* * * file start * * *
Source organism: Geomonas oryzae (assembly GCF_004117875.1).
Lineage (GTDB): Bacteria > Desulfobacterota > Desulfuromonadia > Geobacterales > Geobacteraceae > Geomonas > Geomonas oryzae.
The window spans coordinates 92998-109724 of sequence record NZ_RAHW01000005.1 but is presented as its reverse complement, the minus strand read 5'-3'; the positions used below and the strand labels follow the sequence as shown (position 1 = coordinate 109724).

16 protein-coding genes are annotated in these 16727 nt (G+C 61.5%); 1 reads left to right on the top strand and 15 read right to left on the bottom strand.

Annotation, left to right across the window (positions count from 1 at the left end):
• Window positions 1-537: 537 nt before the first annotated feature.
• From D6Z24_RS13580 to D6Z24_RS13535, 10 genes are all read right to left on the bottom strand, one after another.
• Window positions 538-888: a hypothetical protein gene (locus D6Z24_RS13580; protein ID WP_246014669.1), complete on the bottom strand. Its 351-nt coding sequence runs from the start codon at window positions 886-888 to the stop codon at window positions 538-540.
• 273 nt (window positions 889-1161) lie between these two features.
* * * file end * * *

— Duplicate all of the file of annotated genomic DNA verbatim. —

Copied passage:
Source organism: Geomonas oryzae (assembly GCF_004117875.1).
Lineage (GTDB): Bacteria > Desulfobacterota > Desulfuromonadia > Geobacterales > Geobacteraceae > Geomonas > Geomonas oryzae.
The window spans coordinates 92998-109724 of sequence record NZ_RAHW01000005.1 but is presented as its reverse complement, the minus strand read 5'-3'; the positions used below and the strand labels follow the sequence as shown (position 1 = coordinate 109724).

16 protein-coding genes are annotated in these 16727 nt (G+C 61.5%); 1 reads left to right on the top strand and 15 read right to left on the bottom strand.

Annotation, left to right across the window (positions count from 1 at the left end):
• Window positions 1-537: 537 nt before the first annotated feature.
• From D6Z24_RS13580 to D6Z24_RS13535, 10 genes are all read right to left on the bottom strand, one after another.
• Window positions 538-888: a hypothetical protein gene (locus D6Z24_RS13580; protein ID WP_246014669.1), complete on the bottom strand. Its 351-nt coding sequence runs from the start codon at window positions 886-888 to the stop codon at window positions 538-540.
• 273 nt (window positions 889-1161) lie between these two features.